Haddock prefaced his response to Olbermann's question, "Where are people of color at Tea Parties?" with the case that in asking the question, Olbermann shows how race-obsessed he and other liberals are, whereas conservatives at the Tea Parties welcome any and all persons of any color who share a common belief in limited government:
[T]wo things in particular bother me about his question:
First, his choice of words. People of color? Who are these colored people he’s referring to? What does that mean? It may be because I’m not a native English speaker, but I find this “people of color” business to be really bizarre. So as a Boricua, am I colored? I guess I’m olive but if I hit the beach on a sunny day I can be golden brown. Is he referring strictly to skin color? Culture? Ethnicity? I mean, I’m not that much darker than Mr. Olbermann himself. Do I fall into his “people of color” category?
Or, as I suspect, are “people of color” just code for those who deviate too much from the skin color which Olbermann seems to deem as the standard? I mean, come on, Olbermann has no color, right? He’s white. That ain’t no color. That’s just how it’s supposed to be, right? So, all I can think of is that he means “black.” Black people are colored, and everyone else is just normal and a-OK. Man, this race and colors stuff is difficult to understand!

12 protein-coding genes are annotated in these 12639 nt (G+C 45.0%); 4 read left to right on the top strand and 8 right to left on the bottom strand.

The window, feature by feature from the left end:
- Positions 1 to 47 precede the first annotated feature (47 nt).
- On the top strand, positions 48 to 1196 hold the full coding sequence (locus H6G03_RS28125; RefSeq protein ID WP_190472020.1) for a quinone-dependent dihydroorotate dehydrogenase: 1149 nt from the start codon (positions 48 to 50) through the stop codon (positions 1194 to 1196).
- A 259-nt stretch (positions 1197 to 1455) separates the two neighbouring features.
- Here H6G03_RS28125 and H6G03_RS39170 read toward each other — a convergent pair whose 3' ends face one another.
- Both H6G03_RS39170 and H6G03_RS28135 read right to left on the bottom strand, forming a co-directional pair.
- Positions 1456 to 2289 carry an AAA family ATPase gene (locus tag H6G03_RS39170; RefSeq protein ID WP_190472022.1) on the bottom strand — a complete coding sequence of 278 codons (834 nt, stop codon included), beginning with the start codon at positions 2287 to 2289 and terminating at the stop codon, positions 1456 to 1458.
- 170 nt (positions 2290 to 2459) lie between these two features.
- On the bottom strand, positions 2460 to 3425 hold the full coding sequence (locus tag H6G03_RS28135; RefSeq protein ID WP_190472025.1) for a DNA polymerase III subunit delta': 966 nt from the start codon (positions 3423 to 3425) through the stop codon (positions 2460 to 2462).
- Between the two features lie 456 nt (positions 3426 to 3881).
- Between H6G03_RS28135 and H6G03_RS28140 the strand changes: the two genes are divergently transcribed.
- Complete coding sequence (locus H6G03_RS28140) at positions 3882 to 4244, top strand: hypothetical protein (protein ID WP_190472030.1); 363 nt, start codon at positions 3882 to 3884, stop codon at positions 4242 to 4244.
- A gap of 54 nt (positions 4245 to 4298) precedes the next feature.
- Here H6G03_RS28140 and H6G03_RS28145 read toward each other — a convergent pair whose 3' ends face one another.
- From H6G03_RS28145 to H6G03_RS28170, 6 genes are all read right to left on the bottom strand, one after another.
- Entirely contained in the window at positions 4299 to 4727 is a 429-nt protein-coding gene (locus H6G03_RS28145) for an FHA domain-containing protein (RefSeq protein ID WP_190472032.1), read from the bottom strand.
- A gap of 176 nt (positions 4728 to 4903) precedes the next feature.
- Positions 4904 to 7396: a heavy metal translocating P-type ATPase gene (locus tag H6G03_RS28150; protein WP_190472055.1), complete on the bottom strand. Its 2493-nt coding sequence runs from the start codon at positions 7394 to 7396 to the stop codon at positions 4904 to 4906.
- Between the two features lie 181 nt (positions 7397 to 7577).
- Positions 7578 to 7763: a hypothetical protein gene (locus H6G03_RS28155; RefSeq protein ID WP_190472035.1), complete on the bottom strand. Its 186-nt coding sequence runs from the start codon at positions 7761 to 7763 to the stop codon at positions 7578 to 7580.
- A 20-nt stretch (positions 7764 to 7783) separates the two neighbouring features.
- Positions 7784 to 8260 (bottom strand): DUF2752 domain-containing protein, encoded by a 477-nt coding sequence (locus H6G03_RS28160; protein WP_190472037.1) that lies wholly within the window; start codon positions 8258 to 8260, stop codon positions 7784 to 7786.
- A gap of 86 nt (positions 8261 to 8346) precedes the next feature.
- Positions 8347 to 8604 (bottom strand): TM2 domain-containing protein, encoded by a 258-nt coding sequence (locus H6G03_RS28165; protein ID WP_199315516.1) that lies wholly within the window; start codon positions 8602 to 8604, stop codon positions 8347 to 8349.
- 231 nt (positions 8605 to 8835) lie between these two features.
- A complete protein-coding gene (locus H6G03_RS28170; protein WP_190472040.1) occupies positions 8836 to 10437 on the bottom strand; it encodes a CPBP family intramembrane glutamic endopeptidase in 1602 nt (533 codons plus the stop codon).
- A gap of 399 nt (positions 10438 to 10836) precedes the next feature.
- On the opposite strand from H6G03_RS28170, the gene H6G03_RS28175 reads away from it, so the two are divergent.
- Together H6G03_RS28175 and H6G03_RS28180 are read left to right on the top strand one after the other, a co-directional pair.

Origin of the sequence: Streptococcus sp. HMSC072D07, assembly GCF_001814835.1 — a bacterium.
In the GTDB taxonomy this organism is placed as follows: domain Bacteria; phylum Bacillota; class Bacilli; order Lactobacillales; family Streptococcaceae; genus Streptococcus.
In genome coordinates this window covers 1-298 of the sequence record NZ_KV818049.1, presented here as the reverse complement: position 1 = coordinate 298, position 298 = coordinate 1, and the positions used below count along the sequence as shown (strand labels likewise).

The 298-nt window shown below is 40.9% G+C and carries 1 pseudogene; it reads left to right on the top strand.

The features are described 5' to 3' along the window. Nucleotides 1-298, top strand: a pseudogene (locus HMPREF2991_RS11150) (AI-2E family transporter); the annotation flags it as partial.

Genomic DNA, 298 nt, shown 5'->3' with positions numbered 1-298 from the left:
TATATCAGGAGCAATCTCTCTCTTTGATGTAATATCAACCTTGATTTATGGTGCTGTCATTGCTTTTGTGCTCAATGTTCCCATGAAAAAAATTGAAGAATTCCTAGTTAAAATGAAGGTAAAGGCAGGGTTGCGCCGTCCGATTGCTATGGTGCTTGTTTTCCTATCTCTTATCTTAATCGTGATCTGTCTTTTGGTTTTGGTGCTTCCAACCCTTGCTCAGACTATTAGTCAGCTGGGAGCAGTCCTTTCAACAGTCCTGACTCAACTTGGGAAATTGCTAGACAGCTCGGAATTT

And secondly, the question is stupid, the premise terribly moronic and the insinuation totally insulting. The Tea Party protesters aren’t racist. Are there a few kooks with nefarious motivations? Sure, every movement has them. It’s nice how, during the Bush years, the MSM did everything they could to whitewash the fringe elements of the antiwar movement, but I digress. What’s Olbermann’s evidence that Tea Parties are overwhelmingly racist? Apparently, that there are no “people of color” at these rallies. That is so blatantly false as to induce uncontrollable laughter. There of people of all backgrounds at the Tea Parties. But even if an event is dominated by a certain race group, what does that prove? Similar to what Glenn Reynolds said earlier this month, if you look at a group of white folks and the first thought that pops into your head is “racists!” then you have some serious issues.